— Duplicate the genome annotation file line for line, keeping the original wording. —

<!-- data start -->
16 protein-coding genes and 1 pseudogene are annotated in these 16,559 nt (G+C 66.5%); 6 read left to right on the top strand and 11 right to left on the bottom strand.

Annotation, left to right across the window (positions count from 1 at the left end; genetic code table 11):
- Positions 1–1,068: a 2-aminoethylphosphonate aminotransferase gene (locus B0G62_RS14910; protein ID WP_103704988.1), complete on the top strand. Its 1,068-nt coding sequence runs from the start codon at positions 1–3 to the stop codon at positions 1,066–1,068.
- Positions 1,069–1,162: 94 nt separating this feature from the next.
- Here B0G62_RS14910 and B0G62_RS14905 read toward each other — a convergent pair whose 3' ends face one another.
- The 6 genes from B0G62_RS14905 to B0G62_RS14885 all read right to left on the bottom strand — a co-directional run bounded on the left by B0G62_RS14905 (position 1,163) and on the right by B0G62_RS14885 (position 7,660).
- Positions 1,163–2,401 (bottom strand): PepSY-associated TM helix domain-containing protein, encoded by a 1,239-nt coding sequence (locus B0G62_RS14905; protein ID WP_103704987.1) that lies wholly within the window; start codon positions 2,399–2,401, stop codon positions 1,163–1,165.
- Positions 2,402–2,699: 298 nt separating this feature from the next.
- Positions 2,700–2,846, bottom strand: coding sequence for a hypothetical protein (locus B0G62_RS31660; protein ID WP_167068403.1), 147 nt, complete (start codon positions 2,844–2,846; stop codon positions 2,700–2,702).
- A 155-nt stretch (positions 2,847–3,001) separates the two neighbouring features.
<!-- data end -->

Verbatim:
16 protein-coding genes and 1 pseudogene are annotated in these 16,559 nt (G+C 66.5%); 6 read left to right on the top strand and 11 right to left on the bottom strand.

Annotation, left to right across the window (positions count from 1 at the left end; genetic code table 11):
- Positions 1–1,068: a 2-aminoethylphosphonate aminotransferase gene (locus B0G62_RS14910; protein ID WP_103704988.1), complete on the top strand. Its 1,068-nt coding sequence runs from the start codon at positions 1–3 to the stop codon at positions 1,066–1,068.
- Positions 1,069–1,162: 94 nt separating this feature from the next.
- Here B0G62_RS14910 and B0G62_RS14905 read toward each other — a convergent pair whose 3' ends face one another.
- The 6 genes from B0G62_RS14905 to B0G62_RS14885 all read right to left on the bottom strand — a co-directional run bounded on the left by B0G62_RS14905 (position 1,163) and on the right by B0G62_RS14885 (position 7,660).
- Positions 1,163–2,401 (bottom strand): PepSY-associated TM helix domain-containing protein, encoded by a 1,239-nt coding sequence (locus B0G62_RS14905; protein ID WP_103704987.1) that lies wholly within the window; start codon positions 2,399–2,401, stop codon positions 1,163–1,165.
- Positions 2,402–2,699: 298 nt separating this feature from the next.
- Positions 2,700–2,846, bottom strand: coding sequence for a hypothetical protein (locus B0G62_RS31660; protein ID WP_167068403.1), 147 nt, complete (start codon positions 2,844–2,846; stop codon positions 2,700–2,702).
- A 155-nt stretch (positions 2,847–3,001) separates the two neighbouring features.